After marvelling at the constitution of the local ice fishermen on the reservoir, we headed back to the car for the journey back to Beijing, enjoying a pre-roost movement of well over 100 Common Magpies..

Thanks to Paul for his company on a ‘bracing’ day out…

Ice Fishing at Wild Duck Lake: digging the hole
Ice Fishing at Wild Duck Lake.. a popular activity! Note the car....
No gloves! These guys are hardy souls...

Full species list:

Common Pheasant – 20
Bean Goose – 610 roosting and preening on the ice
Greater White-fronted Goose – at least one (adult) with the Bean Geese flock
Whooper Swan – 27
Ruddy Shelduck – 2 in flight
Mallard – 150
Baikal Teal – 6 in flight with Mallard flock
Eurasian Kestrel – 2
Hen Harrier – 4 (3 ringtails and one sub-adult male)
Goshawk – 1 smart adult male hunting at Ma Chang
Common (Eastern) Buzzard – 1
Upland Buzzard – 2 (1 juvenile and one older bird)
Common Crane – 120
Oriental Turtle Dove – 4
Collared Dove – 13
Great Spotted Woodpecker – 1 heard
Grey-headed Woodpecker – 1
Chinese Grey Shrike – 4 (including one very confiding individual at Ma Chang)
Common Magpie – 200+.  Not many seen during the day but an impressive late afternoon pre-roost movement of at least 100 birds
Great Tit – 9
Chinese Penduline Tit – 4 (3 at Yeyahu and one heard at Ma Chang)
Asian Short-toed Lark – 40 in one flock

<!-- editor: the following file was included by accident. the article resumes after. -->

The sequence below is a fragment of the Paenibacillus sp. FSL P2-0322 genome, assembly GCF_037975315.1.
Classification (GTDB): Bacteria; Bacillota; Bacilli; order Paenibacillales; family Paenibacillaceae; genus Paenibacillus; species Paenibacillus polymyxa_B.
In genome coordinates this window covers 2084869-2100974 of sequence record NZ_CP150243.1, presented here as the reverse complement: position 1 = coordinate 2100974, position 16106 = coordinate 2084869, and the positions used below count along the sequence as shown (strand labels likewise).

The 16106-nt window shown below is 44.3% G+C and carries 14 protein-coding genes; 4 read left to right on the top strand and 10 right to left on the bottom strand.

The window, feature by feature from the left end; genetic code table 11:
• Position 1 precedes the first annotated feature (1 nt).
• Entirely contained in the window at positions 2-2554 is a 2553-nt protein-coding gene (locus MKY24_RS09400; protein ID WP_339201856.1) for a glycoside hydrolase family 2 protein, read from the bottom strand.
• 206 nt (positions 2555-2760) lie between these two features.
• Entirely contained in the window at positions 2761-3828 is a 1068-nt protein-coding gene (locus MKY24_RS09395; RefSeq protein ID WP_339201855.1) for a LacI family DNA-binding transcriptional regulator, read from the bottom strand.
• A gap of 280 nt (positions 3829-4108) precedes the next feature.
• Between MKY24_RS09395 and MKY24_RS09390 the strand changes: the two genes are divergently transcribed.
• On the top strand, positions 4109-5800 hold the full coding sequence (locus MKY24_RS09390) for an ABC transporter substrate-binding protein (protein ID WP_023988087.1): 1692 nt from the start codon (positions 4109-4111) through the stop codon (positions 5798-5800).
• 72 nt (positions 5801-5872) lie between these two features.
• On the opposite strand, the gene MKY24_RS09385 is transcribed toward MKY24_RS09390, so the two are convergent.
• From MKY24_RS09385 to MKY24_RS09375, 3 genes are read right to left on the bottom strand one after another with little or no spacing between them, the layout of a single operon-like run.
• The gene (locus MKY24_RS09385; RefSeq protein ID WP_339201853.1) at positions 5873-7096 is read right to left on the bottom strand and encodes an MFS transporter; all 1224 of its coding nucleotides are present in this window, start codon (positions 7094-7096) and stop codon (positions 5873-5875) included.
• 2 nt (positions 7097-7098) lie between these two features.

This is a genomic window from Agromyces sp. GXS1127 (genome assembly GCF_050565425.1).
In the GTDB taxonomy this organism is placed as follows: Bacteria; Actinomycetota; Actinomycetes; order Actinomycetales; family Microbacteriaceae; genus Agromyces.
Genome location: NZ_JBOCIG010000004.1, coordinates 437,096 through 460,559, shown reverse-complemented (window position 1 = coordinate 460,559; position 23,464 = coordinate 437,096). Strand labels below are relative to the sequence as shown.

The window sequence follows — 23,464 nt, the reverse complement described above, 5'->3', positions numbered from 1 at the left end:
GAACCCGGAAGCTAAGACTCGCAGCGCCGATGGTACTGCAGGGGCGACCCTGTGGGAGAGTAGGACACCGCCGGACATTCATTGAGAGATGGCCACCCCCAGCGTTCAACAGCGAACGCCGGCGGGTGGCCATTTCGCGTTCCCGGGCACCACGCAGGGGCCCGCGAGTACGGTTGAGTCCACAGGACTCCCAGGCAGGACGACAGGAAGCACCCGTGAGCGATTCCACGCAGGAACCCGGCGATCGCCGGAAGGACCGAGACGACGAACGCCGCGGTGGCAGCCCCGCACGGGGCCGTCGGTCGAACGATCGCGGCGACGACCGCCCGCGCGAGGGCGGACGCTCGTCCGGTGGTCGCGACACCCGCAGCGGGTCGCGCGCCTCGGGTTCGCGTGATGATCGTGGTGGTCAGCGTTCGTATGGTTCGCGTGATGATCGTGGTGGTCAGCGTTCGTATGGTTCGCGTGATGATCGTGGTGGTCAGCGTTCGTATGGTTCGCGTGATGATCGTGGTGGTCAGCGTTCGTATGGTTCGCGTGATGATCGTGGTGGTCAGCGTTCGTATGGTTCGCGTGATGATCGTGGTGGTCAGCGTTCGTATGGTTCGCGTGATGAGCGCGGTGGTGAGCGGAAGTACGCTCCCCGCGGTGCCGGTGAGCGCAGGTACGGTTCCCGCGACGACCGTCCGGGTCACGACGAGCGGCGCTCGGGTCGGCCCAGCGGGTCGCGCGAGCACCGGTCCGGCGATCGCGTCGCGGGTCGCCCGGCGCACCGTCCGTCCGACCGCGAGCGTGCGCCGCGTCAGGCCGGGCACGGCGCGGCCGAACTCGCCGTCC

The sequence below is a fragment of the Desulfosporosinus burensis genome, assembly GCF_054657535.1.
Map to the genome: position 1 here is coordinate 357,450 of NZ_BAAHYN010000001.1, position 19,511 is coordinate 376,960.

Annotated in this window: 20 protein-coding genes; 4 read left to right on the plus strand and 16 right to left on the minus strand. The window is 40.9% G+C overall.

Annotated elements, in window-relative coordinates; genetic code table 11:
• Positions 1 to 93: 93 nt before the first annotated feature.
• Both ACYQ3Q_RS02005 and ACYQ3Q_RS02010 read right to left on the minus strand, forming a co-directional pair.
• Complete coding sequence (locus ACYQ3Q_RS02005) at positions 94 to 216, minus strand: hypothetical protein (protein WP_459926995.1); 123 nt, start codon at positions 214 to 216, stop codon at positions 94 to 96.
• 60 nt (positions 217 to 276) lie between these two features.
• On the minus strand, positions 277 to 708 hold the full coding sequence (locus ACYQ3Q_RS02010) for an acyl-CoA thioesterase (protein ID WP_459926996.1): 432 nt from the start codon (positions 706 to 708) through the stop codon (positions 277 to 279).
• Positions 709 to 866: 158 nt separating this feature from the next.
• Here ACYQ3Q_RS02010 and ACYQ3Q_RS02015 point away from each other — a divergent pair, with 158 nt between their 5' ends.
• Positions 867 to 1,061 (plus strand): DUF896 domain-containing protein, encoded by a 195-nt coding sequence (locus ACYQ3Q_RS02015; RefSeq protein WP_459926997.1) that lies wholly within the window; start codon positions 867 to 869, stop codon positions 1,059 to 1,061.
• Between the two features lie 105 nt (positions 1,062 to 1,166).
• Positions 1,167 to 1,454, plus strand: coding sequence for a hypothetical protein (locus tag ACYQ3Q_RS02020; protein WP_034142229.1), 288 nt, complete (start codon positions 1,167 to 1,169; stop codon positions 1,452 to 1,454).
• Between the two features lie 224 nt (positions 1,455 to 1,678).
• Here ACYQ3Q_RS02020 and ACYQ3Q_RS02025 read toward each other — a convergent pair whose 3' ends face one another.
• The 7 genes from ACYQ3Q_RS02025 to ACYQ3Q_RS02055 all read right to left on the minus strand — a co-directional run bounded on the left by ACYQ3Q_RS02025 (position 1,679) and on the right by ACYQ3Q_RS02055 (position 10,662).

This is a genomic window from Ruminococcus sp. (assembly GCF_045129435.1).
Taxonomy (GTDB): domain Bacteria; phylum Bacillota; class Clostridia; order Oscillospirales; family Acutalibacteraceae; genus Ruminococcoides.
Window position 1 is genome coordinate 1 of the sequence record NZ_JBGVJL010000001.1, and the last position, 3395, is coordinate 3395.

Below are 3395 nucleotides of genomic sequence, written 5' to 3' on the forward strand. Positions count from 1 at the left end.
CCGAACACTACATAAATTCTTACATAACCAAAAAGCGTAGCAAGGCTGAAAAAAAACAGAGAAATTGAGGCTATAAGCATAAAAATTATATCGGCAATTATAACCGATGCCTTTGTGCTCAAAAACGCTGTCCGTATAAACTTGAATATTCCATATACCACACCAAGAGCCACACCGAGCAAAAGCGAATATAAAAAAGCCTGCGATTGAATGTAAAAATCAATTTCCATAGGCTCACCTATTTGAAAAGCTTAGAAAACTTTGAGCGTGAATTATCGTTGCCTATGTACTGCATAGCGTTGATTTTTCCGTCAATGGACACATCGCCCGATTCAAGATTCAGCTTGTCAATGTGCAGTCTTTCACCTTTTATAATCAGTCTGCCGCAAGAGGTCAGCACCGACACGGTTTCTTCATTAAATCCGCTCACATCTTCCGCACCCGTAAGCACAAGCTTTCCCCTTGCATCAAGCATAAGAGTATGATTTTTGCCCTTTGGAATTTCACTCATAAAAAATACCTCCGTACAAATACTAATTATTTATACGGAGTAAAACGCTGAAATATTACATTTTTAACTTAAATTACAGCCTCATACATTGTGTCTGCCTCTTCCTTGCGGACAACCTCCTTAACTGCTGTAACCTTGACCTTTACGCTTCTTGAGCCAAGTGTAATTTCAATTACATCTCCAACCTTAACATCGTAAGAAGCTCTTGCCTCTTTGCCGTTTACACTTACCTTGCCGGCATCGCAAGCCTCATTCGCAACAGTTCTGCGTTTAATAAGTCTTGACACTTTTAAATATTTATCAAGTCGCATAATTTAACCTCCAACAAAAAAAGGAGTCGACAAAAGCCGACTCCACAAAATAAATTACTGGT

Eurasian Skylark – 35 (incl a flock of 25 at Yeyahu)
Chinese Hill Babbler – 3
Chinese/Light-vented Bulbul – 8
Vinous-throated Parrotbill – 130 at Yeyahu
White-cheeked Starling – 12
Dusky/Naumann’s Thrush – 4
Eurasian Tree Sparrow – lots
Water Pipit – 1 heard at Ma Chang
Pine Bunting – 8, all flyovers
Pallas’s Reed Bunting – at least 95.  Common.
Common Reed Bunting – 1 in the reedbed at Yeyahu with Great Tits.

6 thoughts on “Wild Duck Lake, 17 December 2011”

  1. hi T
    note you have decided to call them Chinese hill babblers like me! Have great Christmas and New Year T and get in touch if you come this way in 2012. I am back at home with my girls after an epic 5.5 weeks with great clients and some superb natural history moments. Beijing 2011 with you and Jesper ranks up their with the birding moments of 2011, thanks again. Fingers crossed you will get another visitation next year, cheers p

    1. Great to hear that you are back home, Phil, and that you were successful with Tiger in India, as well as Giant Panda in China. It was very cool to host you in Beijing and you are more than welcome any time… Hopefully we’ll see you again in 2012 if we are still here..! T

  2. Brrr… that’s why my winter birding is limited, though walking around on foot thick ice that cracks is pretty interesting! (I skated on real ponds as a youngster – they are noisy!) Anyway, thanks for going out and doing it and letting us hear and see (nice picture of the shrike). I just saw a single vinous-throated parrotbill a few weeks ago, and wondered why it was alone – I guess that was rather odd.

    By the way, I really like your current heading photo with the insect that the warbler is watching – that’s great!

    1. Hi Gretchen… thanks for the comment. Very unusual to see just one parrotbill… they are usually such social birds. The header photo on the blog is a Pallas’s Warbler eyeing an insect.. a fraction of a second later, the warbler caught the (ex-) insect. Unfortunately, I didn’t capture that on film… they move so fast!